# Thread: Show centralizer of a = centralizer of a^-1

1. ## Show centralizer of a = centralizer of a^-1

Help. I feel like i'm over complicating this in my head.

Let G be a group, and let a be in G. Prove that C(a)=C(a^-1).

2. Originally Posted by baseballmath
Help. I feel like i'm over complicating this in my head.

Let G be a group, and let a be in G. Prove that C(a)=C(a^-1).
1)Show if $x\in C(a^{-1})$ then $x\in C(a)$
2)Show if $x\in C(a)$ then $x\in C(a^{-1})$

3. I'm struggling with getting to show that. It's given that ag=ga and a^1g=ga^1.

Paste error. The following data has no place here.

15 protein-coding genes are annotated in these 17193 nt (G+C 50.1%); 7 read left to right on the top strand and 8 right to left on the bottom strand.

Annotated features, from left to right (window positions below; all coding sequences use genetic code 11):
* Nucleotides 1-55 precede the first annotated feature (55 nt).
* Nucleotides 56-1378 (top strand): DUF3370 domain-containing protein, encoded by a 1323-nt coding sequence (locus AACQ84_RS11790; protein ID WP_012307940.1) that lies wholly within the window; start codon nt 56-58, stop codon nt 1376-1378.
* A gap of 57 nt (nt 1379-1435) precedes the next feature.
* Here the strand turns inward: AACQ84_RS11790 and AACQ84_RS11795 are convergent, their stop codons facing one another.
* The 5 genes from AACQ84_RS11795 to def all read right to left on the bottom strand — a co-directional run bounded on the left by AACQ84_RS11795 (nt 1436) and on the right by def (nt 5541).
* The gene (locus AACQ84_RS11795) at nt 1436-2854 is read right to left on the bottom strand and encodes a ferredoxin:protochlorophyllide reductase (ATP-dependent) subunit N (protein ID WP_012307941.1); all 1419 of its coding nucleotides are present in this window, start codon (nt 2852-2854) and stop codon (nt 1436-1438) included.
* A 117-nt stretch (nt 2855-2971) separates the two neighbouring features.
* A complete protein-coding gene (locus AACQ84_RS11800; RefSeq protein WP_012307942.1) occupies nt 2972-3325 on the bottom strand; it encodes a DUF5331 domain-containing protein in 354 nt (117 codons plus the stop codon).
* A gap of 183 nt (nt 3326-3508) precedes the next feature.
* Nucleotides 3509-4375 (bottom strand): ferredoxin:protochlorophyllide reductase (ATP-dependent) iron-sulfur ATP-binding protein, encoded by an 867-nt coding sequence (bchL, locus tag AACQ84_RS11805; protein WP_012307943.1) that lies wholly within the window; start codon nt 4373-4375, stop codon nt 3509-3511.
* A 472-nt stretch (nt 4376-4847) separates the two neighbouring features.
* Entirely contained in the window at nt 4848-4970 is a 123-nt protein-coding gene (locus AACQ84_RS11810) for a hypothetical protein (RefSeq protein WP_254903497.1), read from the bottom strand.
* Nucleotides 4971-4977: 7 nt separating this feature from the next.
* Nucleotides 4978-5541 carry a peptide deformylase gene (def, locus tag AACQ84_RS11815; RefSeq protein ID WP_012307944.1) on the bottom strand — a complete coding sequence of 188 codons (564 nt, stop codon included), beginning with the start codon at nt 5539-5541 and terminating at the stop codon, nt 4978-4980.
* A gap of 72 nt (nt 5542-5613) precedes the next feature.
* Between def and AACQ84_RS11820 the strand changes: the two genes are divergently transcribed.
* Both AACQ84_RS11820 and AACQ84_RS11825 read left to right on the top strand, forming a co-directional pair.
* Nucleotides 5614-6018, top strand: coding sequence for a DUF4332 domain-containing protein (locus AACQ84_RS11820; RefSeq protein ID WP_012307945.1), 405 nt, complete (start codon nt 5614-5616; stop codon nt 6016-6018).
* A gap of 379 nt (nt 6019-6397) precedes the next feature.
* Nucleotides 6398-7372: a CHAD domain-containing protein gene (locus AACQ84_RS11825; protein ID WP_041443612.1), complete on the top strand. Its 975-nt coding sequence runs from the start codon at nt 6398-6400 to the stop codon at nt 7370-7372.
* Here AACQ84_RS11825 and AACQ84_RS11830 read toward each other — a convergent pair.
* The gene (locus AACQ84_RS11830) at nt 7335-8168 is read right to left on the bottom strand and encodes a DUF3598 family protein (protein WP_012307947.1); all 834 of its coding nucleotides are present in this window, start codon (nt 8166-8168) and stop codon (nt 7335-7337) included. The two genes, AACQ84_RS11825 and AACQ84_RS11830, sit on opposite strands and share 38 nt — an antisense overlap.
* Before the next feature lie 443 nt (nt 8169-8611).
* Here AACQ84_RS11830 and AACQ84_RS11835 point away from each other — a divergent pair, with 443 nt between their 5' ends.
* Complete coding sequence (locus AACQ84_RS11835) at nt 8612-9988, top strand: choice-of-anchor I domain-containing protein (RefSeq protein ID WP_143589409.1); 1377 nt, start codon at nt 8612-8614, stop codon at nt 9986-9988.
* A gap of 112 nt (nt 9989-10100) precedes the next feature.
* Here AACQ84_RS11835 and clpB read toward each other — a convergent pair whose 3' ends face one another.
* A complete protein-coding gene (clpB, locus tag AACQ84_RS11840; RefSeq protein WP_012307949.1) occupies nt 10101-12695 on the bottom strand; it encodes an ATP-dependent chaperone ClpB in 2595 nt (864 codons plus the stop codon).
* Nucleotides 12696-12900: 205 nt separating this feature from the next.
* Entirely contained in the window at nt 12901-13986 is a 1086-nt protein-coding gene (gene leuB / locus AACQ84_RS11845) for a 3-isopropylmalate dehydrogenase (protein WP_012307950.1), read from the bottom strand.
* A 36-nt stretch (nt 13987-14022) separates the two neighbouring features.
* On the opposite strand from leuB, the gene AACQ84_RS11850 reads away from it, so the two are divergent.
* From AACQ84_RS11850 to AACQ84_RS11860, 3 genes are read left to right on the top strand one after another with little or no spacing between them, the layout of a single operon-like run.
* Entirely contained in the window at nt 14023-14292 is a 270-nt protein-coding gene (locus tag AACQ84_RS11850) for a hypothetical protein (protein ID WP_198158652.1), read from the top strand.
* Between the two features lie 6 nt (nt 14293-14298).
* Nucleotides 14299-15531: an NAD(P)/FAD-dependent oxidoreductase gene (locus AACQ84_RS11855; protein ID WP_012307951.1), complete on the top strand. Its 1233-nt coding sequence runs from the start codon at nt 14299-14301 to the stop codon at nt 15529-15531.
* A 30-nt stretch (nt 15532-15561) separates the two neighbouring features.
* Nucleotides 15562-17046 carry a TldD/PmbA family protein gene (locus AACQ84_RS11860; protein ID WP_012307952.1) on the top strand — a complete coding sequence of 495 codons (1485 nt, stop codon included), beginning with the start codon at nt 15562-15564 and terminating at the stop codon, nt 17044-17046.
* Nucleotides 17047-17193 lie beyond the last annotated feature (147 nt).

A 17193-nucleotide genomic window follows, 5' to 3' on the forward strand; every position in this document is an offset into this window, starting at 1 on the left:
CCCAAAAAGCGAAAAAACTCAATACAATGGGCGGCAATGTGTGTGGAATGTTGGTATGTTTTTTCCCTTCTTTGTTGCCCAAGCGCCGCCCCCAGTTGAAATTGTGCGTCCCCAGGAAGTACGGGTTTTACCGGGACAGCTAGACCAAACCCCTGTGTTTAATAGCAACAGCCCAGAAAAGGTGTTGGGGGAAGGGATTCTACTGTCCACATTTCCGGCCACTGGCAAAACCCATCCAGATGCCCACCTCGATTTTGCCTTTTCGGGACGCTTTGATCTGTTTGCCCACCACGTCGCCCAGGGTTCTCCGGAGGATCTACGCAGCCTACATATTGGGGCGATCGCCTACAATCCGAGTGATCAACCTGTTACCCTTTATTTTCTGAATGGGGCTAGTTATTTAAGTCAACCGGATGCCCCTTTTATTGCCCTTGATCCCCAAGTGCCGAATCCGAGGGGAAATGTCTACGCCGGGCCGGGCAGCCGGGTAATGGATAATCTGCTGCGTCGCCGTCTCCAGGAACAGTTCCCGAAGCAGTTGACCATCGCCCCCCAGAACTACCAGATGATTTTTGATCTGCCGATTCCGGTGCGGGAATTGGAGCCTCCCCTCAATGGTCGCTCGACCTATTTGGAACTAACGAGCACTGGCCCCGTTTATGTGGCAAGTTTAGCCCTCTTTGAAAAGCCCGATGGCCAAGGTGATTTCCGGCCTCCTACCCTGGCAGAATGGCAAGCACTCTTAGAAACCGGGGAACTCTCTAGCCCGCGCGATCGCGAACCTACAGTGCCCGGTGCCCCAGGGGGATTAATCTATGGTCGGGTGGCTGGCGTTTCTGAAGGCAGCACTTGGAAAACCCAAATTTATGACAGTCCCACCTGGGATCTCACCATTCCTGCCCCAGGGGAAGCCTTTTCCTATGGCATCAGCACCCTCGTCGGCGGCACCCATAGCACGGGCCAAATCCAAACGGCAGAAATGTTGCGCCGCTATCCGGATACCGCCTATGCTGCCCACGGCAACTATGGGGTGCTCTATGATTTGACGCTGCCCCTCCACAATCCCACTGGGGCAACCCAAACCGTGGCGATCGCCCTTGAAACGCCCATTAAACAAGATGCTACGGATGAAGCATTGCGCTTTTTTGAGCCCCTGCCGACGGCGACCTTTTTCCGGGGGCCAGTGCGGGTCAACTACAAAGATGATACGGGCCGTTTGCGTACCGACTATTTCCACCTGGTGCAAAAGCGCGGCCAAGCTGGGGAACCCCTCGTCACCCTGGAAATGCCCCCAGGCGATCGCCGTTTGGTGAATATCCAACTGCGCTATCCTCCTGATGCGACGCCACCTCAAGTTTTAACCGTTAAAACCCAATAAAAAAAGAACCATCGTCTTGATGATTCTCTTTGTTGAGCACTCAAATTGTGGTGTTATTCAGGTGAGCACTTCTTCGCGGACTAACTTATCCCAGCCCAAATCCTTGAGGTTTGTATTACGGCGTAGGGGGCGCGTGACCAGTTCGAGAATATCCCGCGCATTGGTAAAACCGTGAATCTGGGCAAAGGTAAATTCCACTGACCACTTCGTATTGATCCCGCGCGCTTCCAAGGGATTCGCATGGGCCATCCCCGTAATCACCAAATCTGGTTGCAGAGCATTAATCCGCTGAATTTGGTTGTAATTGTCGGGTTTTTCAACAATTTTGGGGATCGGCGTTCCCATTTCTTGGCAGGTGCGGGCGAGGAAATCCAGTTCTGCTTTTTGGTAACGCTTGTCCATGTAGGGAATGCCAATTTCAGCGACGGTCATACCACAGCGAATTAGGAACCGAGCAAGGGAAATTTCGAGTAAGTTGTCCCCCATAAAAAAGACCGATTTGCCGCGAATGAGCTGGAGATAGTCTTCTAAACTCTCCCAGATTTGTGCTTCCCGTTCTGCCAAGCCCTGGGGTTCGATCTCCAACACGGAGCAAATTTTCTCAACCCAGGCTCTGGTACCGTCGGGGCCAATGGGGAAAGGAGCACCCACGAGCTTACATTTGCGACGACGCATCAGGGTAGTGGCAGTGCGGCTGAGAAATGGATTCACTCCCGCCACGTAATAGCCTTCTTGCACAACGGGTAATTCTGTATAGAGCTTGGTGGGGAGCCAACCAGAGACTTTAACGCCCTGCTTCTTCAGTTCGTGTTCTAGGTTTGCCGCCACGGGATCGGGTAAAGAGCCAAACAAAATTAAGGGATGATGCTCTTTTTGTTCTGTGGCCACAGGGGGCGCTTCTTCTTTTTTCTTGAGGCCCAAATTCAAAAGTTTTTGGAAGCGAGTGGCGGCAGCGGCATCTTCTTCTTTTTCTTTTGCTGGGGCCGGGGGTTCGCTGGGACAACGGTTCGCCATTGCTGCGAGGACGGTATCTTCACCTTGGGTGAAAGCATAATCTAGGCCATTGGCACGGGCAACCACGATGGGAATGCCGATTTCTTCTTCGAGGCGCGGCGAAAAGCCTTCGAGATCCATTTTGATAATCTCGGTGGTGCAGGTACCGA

I tried to go with
a^1 g a
= g a^1 a
= g e

and: a g a^1
= g a a^1
= g e
so a a^1 = a^1 a But I feel I'm making assumptions somewhere so the proof doesn't hold. I'm so lost! Thanks for your reply, it makes sense, I'm just not sure how to show what you're saying...

4. I do one direction.
Let $x\in C(a)$.
Therefore, $x^{-1} \in C(a)$ because $C(a)$ is a subgroup.
By definition $ax^{-1} = x^{-1}a$.
Thus, $(ax^{-1})^{-1} = (x^{-1}a)^{-1}$.
Thus, $xa^{-1} = a^{-1}x$.
By definition $x\in C(a^{-1})$.